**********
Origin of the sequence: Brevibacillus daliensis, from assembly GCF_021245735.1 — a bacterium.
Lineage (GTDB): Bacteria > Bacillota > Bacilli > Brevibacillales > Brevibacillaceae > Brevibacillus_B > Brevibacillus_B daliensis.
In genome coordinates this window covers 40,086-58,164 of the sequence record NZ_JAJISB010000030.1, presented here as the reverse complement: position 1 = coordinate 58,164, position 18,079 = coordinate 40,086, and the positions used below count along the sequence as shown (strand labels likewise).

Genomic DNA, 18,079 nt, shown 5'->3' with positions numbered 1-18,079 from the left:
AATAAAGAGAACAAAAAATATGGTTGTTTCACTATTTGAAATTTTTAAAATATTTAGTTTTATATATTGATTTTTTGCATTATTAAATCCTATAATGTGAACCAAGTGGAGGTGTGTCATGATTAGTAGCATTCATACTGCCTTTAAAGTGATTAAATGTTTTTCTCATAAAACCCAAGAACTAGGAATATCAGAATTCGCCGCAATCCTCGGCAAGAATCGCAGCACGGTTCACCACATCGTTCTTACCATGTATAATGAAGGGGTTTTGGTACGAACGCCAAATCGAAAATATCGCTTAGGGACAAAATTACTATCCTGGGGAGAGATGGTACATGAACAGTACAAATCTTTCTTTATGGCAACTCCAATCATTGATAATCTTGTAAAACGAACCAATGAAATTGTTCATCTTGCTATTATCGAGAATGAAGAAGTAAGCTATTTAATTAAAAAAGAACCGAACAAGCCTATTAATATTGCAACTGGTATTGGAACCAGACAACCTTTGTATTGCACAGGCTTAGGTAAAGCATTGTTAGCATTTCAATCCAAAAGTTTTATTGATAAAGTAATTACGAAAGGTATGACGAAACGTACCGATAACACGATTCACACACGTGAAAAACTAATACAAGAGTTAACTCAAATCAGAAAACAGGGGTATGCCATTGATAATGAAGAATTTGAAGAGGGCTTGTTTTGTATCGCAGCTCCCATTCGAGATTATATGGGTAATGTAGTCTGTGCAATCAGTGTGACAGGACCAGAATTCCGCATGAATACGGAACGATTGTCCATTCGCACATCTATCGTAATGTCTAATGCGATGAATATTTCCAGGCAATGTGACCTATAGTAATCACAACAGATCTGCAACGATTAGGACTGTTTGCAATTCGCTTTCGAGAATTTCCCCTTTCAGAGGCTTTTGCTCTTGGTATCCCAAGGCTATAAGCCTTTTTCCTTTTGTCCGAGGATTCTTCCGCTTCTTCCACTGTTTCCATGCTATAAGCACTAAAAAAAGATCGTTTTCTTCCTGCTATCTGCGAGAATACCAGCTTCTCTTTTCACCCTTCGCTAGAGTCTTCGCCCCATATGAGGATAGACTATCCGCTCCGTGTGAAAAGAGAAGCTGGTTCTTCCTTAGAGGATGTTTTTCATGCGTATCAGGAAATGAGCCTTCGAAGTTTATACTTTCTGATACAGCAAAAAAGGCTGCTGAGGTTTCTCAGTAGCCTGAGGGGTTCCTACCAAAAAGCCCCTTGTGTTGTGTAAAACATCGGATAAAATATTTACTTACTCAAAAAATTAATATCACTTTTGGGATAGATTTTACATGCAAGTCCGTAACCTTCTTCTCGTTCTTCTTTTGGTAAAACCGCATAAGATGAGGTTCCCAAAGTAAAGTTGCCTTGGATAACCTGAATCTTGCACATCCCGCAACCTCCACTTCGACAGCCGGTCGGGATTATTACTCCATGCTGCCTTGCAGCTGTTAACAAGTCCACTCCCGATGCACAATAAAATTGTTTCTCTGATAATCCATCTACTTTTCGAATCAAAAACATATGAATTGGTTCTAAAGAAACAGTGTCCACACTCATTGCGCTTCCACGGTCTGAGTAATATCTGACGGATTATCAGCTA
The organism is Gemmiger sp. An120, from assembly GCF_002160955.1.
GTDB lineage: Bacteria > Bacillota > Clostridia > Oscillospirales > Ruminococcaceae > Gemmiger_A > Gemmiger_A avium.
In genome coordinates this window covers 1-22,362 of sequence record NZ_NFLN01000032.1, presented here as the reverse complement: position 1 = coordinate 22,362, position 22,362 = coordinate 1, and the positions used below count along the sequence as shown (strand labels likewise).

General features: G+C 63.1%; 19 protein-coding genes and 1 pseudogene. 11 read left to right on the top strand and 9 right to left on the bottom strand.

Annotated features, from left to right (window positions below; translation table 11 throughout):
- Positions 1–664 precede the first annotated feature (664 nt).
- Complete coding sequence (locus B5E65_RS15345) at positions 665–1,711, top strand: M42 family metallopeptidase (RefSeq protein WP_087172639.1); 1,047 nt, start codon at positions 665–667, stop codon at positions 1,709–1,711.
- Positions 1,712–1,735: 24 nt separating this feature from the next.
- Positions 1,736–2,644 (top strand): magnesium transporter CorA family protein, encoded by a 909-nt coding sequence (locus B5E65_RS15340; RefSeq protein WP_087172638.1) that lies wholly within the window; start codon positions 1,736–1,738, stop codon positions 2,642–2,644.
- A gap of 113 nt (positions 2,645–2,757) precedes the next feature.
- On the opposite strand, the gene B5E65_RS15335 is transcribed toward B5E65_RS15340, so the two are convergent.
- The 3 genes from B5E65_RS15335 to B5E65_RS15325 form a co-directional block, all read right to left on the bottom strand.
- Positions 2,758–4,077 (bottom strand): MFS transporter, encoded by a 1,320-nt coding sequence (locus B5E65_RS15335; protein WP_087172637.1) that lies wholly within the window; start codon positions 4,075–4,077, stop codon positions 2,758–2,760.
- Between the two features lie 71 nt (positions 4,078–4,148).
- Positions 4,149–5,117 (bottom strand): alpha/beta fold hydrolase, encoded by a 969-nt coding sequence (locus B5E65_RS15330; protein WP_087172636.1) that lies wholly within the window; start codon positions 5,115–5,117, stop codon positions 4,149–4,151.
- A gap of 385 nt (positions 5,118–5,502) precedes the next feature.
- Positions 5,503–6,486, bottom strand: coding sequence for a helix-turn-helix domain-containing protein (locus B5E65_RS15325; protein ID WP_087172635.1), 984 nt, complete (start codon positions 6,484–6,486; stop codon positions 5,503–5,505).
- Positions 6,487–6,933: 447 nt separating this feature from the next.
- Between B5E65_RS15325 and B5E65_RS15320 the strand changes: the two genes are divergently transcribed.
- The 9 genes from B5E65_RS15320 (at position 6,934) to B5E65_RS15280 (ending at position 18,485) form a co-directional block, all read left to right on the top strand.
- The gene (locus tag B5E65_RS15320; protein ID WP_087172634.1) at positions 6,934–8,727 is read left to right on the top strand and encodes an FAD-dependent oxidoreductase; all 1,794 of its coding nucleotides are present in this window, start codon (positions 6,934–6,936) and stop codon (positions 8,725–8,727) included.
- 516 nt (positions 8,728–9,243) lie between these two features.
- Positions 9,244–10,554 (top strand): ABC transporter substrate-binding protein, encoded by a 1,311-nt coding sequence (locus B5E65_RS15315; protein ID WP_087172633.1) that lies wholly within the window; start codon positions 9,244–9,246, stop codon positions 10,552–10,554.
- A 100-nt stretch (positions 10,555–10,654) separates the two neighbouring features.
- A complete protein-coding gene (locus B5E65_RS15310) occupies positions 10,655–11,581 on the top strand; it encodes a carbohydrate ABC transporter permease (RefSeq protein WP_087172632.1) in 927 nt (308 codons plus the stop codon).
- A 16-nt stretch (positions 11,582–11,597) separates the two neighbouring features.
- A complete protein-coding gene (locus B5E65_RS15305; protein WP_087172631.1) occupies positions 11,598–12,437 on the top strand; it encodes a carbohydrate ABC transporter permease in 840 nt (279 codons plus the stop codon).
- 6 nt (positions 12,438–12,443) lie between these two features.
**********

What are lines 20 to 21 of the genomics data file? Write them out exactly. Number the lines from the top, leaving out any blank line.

- Positions 4,149–5,117 (bottom strand): alpha/beta fold hydrolase, encoded by a 969-nt coding sequence (locus B5E65_RS15330; protein WP_087172636.1) that lies wholly within the window; start codon positions 5,115–5,117, stop codon positions 4,149–4,151.
- A gap of 385 nt (positions 5,118–5,502) precedes the next feature.